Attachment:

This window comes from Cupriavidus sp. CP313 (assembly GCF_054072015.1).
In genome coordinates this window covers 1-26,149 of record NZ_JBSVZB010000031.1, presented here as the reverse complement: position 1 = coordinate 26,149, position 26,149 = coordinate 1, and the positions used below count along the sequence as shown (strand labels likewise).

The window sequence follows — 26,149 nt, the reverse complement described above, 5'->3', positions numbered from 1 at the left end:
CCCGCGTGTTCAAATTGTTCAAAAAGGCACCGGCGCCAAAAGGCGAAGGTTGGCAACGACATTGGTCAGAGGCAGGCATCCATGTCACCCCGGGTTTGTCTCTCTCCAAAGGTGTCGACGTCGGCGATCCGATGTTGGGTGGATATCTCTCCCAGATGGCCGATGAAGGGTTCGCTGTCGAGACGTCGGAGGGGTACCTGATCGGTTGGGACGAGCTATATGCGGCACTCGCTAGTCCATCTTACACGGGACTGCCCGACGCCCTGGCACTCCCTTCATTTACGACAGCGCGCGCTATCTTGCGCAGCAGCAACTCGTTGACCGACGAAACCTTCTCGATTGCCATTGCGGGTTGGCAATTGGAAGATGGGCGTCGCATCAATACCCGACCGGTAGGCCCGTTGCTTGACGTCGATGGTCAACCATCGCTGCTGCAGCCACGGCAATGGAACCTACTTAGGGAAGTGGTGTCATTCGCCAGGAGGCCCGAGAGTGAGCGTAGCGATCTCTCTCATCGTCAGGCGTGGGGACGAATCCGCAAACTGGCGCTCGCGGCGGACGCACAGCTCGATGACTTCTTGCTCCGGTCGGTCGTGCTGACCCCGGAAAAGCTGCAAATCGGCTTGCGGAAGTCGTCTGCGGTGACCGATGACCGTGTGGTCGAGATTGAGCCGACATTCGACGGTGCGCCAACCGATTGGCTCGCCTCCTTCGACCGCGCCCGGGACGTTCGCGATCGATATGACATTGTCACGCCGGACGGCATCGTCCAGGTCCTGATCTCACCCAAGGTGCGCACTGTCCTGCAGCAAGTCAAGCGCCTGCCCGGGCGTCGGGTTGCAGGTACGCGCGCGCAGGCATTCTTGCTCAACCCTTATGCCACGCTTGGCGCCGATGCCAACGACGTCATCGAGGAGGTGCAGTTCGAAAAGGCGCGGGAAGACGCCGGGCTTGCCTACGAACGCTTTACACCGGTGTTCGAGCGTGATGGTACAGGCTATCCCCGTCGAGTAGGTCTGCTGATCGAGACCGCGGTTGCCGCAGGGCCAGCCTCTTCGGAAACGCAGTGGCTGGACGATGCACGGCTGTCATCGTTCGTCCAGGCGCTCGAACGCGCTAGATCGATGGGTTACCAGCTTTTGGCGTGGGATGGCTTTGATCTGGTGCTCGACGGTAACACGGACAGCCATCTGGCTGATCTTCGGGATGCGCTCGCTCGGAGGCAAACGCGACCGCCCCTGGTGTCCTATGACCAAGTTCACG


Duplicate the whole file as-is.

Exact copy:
This window comes from Cupriavidus sp. CP313 (assembly GCF_054072015.1).
In genome coordinates this window covers 1-26,149 of record NZ_JBSVZB010000031.1, presented here as the reverse complement: position 1 = coordinate 26,149, position 26,149 = coordinate 1, and the positions used below count along the sequence as shown (strand labels likewise).

The window sequence follows — 26,149 nt, the reverse complement described above, 5'->3', positions numbered from 1 at the left end:
CCCGCGTGTTCAAATTGTTCAAAAAGGCACCGGCGCCAAAAGGCGAAGGTTGGCAACGACATTGGTCAGAGGCAGGCATCCATGTCACCCCGGGTTTGTCTCTCTCCAAAGGTGTCGACGTCGGCGATCCGATGTTGGGTGGATATCTCTCCCAGATGGCCGATGAAGGGTTCGCTGTCGAGACGTCGGAGGGGTACCTGATCGGTTGGGACGAGCTATATGCGGCACTCGCTAGTCCATCTTACACGGGACTGCCCGACGCCCTGGCACTCCCTTCATTTACGACAGCGCGCGCTATCTTGCGCAGCAGCAACTCGTTGACCGACGAAACCTTCTCGATTGCCATTGCGGGTTGGCAATTGGAAGATGGGCGTCGCATCAATACCCGACCGGTAGGCCCGTTGCTTGACGTCGATGGTCAACCATCGCTGCTGCAGCCACGGCAATGGAACCTACTTAGGGAAGTGGTGTCATTCGCCAGGAGGCCCGAGAGTGAGCGTAGCGATCTCTCTCATCGTCAGGCGTGGGGACGAATCCGCAAACTGGCGCTCGCGGCGGACGCACAGCTCGATGACTTCTTGCTCCGGTCGGTCGTGCTGACCCCGGAAAAGCTGCAAATCGGCTTGCGGAAGTCGTCTGCGGTGACCGATGACCGTGTGGTCGAGATTGAGCCGACATTCGACGGTGCGCCAACCGATTGGCTCGCCTCCTTCGACCGCGCCCGGGACGTTCGCGATCGATATGACATTGTCACGCCGGACGGCATCGTCCAGGTCCTGATCTCACCCAAGGTGCGCACTGTCCTGCAGCAAGTCAAGCGCCTGCCCGGGCGTCGGGTTGCAGGTACGCGCGCGCAGGCATTCTTGCTCAACCCTTATGCCACGCTTGGCGCCGATGCCAACGACGTCATCGAGGAGGTGCAGTTCGAAAAGGCGCGGGAAGACGCCGGGCTTGCCTACGAACGCTTTACACCGGTGTTCGAGCGTGATGGTACAGGCTATCCCCGTCGAGTAGGTCTGCTGATCGAGACCGCGGTTGCCGCAGGGCCAGCCTCTTCGGAAACGCAGTGGCTGGACGATGCACGGCTGTCATCGTTCGTCCAGGCGCTCGAACGCGCTAGATCGATGGGTTACCAGCTTTTGGCGTGGGATGGCTTTGATCTGGTGCTCGACGGTAACACGGACAGCCATCTGGCTGATCTTCGGGATGCGCTCGCTCGGAGGCAAACGCGACCGCCCCTGGTGTCCTATGACCAAGTTCACG